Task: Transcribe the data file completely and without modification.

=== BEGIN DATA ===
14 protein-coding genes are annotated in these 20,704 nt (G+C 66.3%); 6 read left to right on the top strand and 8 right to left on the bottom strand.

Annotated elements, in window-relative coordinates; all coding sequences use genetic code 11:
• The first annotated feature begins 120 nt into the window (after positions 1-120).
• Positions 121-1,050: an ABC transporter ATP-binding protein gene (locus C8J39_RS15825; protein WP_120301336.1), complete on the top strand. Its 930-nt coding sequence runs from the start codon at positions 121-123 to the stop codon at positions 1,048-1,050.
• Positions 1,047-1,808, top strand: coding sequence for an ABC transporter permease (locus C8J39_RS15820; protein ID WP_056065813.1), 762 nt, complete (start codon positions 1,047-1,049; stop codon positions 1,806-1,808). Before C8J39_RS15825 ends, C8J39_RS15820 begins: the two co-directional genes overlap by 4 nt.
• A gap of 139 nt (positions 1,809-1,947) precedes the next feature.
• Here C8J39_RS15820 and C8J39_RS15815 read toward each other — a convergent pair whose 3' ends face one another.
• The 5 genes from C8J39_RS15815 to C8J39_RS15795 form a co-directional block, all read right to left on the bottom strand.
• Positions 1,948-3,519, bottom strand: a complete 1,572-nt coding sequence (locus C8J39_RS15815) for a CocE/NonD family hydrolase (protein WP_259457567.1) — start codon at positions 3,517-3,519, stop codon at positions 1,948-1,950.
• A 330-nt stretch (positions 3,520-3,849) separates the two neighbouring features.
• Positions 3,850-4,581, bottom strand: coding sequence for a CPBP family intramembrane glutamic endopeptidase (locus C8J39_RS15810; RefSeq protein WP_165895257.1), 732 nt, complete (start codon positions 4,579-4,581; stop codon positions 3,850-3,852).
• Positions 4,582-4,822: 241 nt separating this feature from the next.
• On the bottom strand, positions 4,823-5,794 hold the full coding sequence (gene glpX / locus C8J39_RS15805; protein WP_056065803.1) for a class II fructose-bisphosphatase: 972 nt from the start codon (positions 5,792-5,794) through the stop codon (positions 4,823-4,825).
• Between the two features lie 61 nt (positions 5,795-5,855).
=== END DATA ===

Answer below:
14 protein-coding genes are annotated in these 20,704 nt (G+C 66.3%); 6 read left to right on the top strand and 8 right to left on the bottom strand.

Annotated elements, in window-relative coordinates; all coding sequences use genetic code 11:
• The first annotated feature begins 120 nt into the window (after positions 1-120).
• Positions 121-1,050: an ABC transporter ATP-binding protein gene (locus C8J39_RS15825; protein WP_120301336.1), complete on the top strand. Its 930-nt coding sequence runs from the start codon at positions 121-123 to the stop codon at positions 1,048-1,050.
• Positions 1,047-1,808, top strand: coding sequence for an ABC transporter permease (locus C8J39_RS15820; protein ID WP_056065813.1), 762 nt, complete (start codon positions 1,047-1,049; stop codon positions 1,806-1,808). Before C8J39_RS15825 ends, C8J39_RS15820 begins: the two co-directional genes overlap by 4 nt.
• A gap of 139 nt (positions 1,809-1,947) precedes the next feature.
• Here C8J39_RS15820 and C8J39_RS15815 read toward each other — a convergent pair whose 3' ends face one another.
• The 5 genes from C8J39_RS15815 to C8J39_RS15795 form a co-directional block, all read right to left on the bottom strand.
• Positions 1,948-3,519, bottom strand: a complete 1,572-nt coding sequence (locus C8J39_RS15815) for a CocE/NonD family hydrolase (protein WP_259457567.1) — start codon at positions 3,517-3,519, stop codon at positions 1,948-1,950.
• A 330-nt stretch (positions 3,520-3,849) separates the two neighbouring features.
• Positions 3,850-4,581, bottom strand: coding sequence for a CPBP family intramembrane glutamic endopeptidase (locus C8J39_RS15810; RefSeq protein WP_165895257.1), 732 nt, complete (start codon positions 4,579-4,581; stop codon positions 3,850-3,852).
• Positions 4,582-4,822: 241 nt separating this feature from the next.
• On the bottom strand, positions 4,823-5,794 hold the full coding sequence (gene glpX / locus C8J39_RS15805; protein WP_056065803.1) for a class II fructose-bisphosphatase: 972 nt from the start codon (positions 5,792-5,794) through the stop codon (positions 4,823-4,825).
• Between the two features lie 61 nt (positions 5,795-5,855).